Of Children born in an unseemly hour

First published on 02/02/2013


After a hiatus in writing on this blog, mainly due to the author’s hectic academic pursuits in the doomed(?) year of 2012, we will notice a flurry of activities in this year Gregorian Calendar year. I go through written works at a pace of a book every two days (Shashi Tharoor claims that his pace was a book a day when he was in school, respect !) but have been too lethargic ( a reasonable &academic sounding phrase is structural inertia) to put fingertip on key; of the keyboard, that is. This year, in the spirit of systems based learning, which was the focus of the education which the good teachers of Ann Arbor and Michigan thrust upon us students, I will  attempt to write a review, in no particular syntax, of every book that I happen to read. As is the norm, my choice of books for reading will be eclectic, ranging from the P to the P (Politics to pornography, that is). By the way, on the subject of pornography, the Kamasutra is highly over rated. Giovanni Bocaccio is my outright winner, for his Decameron.

Please note that my initial reviews will tend to be crude.

Now that the purpose of writing many an up-and-coming blog has been garrulously done with, we kick off with the Booker of Bookers.

Title:-   Midnight’s Children-1981, by Penguin books

Author:-  Salman Rushdie. Enough said

Genre · Novel, set in the 20th Century in the Indian sub-continent. Describes events as observed by the narrator of the book, Saleem Sinai; these events are characteristically metaphoric of the political, economic and social events that took place in this region.


  1. The vivid imagination of the author, referred to as magical realism. This is his first major work at age 27. In his autobiography Joseph Anton, he has  written about the influence of fables such as the Kathasarithasagara and the Arabian Nights on his childhood. The influence shows in the strong characters and their rich narratives.
  2. Rushdie has spent his childhood primarily in India, Pakistan and England and it is clearly  his time spent here that he cherishes the most. This book is a must read for any student of Contemporary India.
  3. The metaphors and metonymy. Chutney. Adam Aziz’s nose. Perforated sheets. The timing of Gandhi’s assassination. How the Government pees on its people. Silver Spittoon. The conference of the midnight’s children, whose numbers equal the number of constituencies in India’s national assembly.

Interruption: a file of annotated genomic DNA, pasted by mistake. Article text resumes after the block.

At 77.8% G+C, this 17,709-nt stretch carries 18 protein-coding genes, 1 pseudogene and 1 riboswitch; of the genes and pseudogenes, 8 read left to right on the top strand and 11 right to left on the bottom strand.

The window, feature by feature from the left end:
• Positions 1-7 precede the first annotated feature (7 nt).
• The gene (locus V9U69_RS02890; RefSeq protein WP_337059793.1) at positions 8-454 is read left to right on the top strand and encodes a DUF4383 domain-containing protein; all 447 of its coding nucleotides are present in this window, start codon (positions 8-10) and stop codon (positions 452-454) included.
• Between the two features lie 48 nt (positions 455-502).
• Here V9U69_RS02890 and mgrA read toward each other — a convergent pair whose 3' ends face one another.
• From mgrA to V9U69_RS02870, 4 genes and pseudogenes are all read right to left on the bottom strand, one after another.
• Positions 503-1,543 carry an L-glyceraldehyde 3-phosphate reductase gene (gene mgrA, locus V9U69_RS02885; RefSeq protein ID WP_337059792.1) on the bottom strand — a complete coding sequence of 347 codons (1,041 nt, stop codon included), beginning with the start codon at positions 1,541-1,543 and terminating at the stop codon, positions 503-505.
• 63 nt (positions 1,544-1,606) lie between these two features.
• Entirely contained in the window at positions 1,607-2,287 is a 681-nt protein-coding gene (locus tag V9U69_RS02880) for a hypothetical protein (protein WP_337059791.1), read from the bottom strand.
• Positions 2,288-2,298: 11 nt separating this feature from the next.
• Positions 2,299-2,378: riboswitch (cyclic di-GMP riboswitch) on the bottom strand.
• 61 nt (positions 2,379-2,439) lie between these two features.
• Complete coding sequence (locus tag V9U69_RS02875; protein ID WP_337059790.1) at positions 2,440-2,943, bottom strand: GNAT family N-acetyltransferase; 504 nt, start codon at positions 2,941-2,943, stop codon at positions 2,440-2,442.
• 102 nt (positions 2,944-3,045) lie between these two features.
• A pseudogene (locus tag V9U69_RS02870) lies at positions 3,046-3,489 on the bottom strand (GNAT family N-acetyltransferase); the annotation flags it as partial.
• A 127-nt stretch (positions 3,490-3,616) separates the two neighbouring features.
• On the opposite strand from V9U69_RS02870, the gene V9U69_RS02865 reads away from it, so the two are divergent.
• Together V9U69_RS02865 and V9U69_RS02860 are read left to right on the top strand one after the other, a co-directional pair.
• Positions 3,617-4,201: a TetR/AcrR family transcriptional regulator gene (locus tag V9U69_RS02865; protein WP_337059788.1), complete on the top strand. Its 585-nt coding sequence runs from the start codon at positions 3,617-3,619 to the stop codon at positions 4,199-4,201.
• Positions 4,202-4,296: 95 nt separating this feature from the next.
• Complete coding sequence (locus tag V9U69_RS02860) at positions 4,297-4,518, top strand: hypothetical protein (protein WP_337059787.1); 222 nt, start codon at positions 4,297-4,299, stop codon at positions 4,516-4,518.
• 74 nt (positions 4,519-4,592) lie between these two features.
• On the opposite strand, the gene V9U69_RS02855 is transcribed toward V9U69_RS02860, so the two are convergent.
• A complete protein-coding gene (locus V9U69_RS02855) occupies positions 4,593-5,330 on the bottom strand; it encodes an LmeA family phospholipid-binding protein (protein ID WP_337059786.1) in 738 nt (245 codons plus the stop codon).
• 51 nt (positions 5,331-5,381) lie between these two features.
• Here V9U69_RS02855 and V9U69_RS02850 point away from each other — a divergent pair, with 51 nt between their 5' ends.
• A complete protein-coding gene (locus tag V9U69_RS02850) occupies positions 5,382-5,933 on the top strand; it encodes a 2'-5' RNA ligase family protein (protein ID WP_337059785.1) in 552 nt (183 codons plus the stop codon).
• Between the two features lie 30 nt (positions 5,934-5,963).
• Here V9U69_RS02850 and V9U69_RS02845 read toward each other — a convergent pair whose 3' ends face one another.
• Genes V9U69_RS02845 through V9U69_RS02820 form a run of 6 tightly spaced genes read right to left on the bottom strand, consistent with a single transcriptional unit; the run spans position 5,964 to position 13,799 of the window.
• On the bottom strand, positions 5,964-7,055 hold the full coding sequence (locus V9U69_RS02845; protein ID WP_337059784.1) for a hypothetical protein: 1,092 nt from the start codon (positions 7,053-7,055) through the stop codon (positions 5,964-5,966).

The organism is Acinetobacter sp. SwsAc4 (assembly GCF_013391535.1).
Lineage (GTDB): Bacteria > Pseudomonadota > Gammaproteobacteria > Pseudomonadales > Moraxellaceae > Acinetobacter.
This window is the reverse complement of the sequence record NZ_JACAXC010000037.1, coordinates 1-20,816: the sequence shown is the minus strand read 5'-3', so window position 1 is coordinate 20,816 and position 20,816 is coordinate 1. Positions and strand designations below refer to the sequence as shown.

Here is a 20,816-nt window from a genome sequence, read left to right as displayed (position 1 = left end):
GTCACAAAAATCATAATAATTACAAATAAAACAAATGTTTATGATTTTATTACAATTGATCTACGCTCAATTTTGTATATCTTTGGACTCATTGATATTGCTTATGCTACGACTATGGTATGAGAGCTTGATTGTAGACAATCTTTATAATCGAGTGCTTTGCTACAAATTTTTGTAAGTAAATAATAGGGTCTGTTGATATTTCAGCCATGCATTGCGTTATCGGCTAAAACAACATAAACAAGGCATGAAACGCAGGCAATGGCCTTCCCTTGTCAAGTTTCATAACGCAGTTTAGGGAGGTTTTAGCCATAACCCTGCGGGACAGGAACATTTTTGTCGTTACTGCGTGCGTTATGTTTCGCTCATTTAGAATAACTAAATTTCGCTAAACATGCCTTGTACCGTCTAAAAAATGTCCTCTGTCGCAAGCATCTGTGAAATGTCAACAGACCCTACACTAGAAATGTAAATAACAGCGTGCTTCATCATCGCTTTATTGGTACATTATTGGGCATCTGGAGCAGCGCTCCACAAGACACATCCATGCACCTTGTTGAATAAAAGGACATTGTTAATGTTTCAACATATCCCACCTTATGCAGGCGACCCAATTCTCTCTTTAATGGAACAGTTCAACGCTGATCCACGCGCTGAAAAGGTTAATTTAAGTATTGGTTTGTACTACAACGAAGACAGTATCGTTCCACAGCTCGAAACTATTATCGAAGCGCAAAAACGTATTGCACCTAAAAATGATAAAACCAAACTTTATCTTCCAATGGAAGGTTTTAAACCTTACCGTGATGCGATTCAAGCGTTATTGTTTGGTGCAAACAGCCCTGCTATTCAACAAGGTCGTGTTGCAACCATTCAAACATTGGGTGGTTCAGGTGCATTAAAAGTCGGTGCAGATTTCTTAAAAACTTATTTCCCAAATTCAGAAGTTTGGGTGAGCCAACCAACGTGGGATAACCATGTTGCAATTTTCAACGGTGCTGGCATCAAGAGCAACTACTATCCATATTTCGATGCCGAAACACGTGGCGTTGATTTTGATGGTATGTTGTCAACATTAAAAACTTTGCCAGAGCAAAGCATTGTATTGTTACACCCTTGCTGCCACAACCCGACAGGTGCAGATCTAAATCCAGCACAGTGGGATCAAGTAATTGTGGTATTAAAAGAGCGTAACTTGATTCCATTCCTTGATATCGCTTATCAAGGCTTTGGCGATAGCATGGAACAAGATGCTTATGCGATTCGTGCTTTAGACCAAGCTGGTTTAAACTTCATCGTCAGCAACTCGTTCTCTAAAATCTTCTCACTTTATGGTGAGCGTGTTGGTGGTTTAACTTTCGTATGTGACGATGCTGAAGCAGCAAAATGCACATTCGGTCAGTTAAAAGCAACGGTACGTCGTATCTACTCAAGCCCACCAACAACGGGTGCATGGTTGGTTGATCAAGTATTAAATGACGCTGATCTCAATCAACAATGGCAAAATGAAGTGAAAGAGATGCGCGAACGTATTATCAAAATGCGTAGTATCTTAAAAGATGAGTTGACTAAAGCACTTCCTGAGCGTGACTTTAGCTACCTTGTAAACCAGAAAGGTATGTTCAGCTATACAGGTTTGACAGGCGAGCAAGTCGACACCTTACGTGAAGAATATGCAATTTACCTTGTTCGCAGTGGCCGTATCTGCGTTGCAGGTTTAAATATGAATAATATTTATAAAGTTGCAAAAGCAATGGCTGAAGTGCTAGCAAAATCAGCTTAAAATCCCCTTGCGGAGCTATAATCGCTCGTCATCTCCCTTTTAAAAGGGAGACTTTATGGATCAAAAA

4. The battle between Saleem and Shiva. Between creation and destruction. Between good and evil, both powerful. Between fantasy and reality, walking in and out of Saleem’s head through his special gift.
  5. The Politics, oh the politics !:- From pre-independence to Indira, from Jallianwalabagh to Jaiprakash , from Jinnah to Jawaharlal, from the Nanavati scandal to New Delhi power. And of course, the emergency.

Dislikes:- hmm, nothing ! Oh yeah, he could have made it longer, and we would not be bored.

Quotable Quotes

( The Booker Prize was his even if he had written only the lines below)

  1. That was the day on which taxes were raised and tax thresholds simultaneously lowered; my father flung down the Times of India with a violent gesture and glared around him with the red eyes I knew he only wore in his tempers. ‘It’s like going to the bathroom!’ he exploded, cryptically; egg toast tea shuddered in the blast of his wrath. ‘You raise your shirt and lower your trousers! Wife, this government is going to the bathroom all over us!
  1. No people whose word for “yesterday” is the same as their word for “tomorrow” can be said to have a firm grip on the time.
  1. Children are vessels where adults pour their poison.
  1. Most of what matters in our lives takes place in our absence.

Song for the moment:-

Shine on You Crazy Diamond (Pink Floyd)

In the next book review session:-

Either His Majesty’s Opponent (a biography of Shubash Chandra Bose ) by Prof. Sugata Bose or Beloved by Toni Morrison.


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